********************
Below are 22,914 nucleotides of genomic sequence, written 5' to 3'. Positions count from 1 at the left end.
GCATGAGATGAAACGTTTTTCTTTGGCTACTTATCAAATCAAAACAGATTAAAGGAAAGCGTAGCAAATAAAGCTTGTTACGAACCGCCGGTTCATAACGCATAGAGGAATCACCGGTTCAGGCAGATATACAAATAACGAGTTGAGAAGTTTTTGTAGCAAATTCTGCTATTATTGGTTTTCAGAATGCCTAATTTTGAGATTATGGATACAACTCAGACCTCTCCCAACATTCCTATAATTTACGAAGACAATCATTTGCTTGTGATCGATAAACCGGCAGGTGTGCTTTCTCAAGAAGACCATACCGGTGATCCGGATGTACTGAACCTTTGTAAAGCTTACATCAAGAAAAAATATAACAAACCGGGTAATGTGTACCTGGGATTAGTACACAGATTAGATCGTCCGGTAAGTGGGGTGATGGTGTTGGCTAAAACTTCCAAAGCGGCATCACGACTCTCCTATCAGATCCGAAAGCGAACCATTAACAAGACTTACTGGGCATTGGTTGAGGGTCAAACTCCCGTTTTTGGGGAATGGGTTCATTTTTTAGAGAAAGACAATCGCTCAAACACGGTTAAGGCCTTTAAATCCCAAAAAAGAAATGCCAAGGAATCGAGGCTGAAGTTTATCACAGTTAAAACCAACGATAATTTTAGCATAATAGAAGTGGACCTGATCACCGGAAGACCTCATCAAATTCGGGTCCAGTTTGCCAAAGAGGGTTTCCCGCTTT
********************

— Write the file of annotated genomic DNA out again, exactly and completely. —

Below are 22,914 nucleotides of genomic sequence, written 5' to 3'. Positions count from 1 at the left end.
GCATGAGATGAAACGTTTTTCTTTGGCTACTTATCAAATCAAAACAGATTAAAGGAAAGCGTAGCAAATAAAGCTTGTTACGAACCGCCGGTTCATAACGCATAGAGGAATCACCGGTTCAGGCAGATATACAAATAACGAGTTGAGAAGTTTTTGTAGCAAATTCTGCTATTATTGGTTTTCAGAATGCCTAATTTTGAGATTATGGATACAACTCAGACCTCTCCCAACATTCCTATAATTTACGAAGACAATCATTTGCTTGTGATCGATAAACCGGCAGGTGTGCTTTCTCAAGAAGACCATACCGGTGATCCGGATGTACTGAACCTTTGTAAAGCTTACATCAAGAAAAAATATAACAAACCGGGTAATGTGTACCTGGGATTAGTACACAGATTAGATCGTCCGGTAAGTGGGGTGATGGTGTTGGCTAAAACTTCCAAAGCGGCATCACGACTCTCCTATCAGATCCGAAAGCGAACCATTAACAAGACTTACTGGGCATTGGTTGAGGGTCAAACTCCCGTTTTTGGGGAATGGGTTCATTTTTTAGAGAAAGACAATCGCTCAAACACGGTTAAGGCCTTTAAATCCCAAAAAAGAAATGCCAAGGAATCGAGGCTGAAGTTTATCACAGTTAAAACCAACGATAATTTTAGCATAATAGAAGTGGACCTGATCACCGGAAGACCTCATCAAATTCGGGTCCAGTTTGCCAAAGAGGGTTTCCCGCTTT